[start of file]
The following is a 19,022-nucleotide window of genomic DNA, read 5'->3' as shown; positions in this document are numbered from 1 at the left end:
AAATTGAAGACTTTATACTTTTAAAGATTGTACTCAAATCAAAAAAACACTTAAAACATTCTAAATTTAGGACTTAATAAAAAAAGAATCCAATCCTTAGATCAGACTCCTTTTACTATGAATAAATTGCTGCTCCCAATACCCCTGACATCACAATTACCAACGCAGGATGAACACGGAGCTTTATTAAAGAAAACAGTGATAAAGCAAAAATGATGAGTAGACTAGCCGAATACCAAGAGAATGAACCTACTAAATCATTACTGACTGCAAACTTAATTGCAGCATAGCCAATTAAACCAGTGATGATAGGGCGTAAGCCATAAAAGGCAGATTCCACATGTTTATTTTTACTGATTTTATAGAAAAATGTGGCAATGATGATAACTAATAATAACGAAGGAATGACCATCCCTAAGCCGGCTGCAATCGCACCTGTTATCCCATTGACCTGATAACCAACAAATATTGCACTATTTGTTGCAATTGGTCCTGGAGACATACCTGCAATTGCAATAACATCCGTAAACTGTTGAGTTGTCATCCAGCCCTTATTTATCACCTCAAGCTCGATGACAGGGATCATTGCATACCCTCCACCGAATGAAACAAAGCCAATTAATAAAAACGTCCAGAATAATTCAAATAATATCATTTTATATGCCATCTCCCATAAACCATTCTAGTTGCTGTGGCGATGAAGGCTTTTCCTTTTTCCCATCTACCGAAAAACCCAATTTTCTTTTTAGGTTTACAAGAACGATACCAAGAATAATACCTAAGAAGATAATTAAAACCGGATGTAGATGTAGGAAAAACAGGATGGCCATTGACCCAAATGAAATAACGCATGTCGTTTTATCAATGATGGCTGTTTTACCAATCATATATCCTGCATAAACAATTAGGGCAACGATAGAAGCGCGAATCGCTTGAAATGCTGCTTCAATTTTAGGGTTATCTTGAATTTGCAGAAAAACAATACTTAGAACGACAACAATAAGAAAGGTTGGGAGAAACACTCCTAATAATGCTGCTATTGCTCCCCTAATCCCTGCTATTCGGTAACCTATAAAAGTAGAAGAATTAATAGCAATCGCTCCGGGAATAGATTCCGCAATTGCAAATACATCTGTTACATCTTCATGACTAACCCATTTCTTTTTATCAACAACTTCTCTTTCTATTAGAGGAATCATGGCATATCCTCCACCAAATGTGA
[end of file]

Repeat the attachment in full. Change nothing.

The following is a 19,022-nucleotide window of genomic DNA, read 5'->3' as shown; positions in this document are numbered from 1 at the left end:
AAATTGAAGACTTTATACTTTTAAAGATTGTACTCAAATCAAAAAAACACTTAAAACATTCTAAATTTAGGACTTAATAAAAAAAGAATCCAATCCTTAGATCAGACTCCTTTTACTATGAATAAATTGCTGCTCCCAATACCCCTGACATCACAATTACCAACGCAGGATGAACACGGAGCTTTATTAAAGAAAACAGTGATAAAGCAAAAATGATGAGTAGACTAGCCGAATACCAAGAGAATGAACCTACTAAATCATTACTGACTGCAAACTTAATTGCAGCATAGCCAATTAAACCAGTGATGATAGGGCGTAAGCCATAAAAGGCAGATTCCACATGTTTATTTTTACTGATTTTATAGAAAAATGTGGCAATGATGATAACTAATAATAACGAAGGAATGACCATCCCTAAGCCGGCTGCAATCGCACCTGTTATCCCATTGACCTGATAACCAACAAATATTGCACTATTTGTTGCAATTGGTCCTGGAGACATACCTGCAATTGCAATAACATCCGTAAACTGTTGAGTTGTCATCCAGCCCTTATTTATCACCTCAAGCTCGATGACAGGGATCATTGCATACCCTCCACCGAATGAAACAAAGCCAATTAATAAAAACGTCCAGAATAATTCAAATAATATCATTTTATATGCCATCTCCCATAAACCATTCTAGTTGCTGTGGCGATGAAGGCTTTTCCTTTTTCCCATCTACCGAAAAACCCAATTTTCTTTTTAGGTTTACAAGAACGATACCAAGAATAATACCTAAGAAGATAATTAAAACCGGATGTAGATGTAGGAAAAACAGGATGGCCATTGACCCAAATGAAATAACGCATGTCGTTTTATCAATGATGGCTGTTTTACCAATCATATATCCTGCATAAACAATTAGGGCAACGATAGAAGCGCGAATCGCTTGAAATGCTGCTTCAATTTTAGGGTTATCTTGAATTTGCAGAAAAACAATACTTAGAACGACAACAATAAGAAAGGTTGGGAGAAACACTCCTAATAATGCTGCTATTGCTCCCCTAATCCCTGCTATTCGGTAACCTATAAAAGTAGAAGAATTAATAGCAATCGCTCCGGGAATAGATTCCGCAATTGCAAATACATCTGTTACATCTTCATGACTAACCCATTTCTTTTTATCAACAACTTCTCTTTCTATTAGAGGAATCATGGCATATCCTCCACCAAATGTGA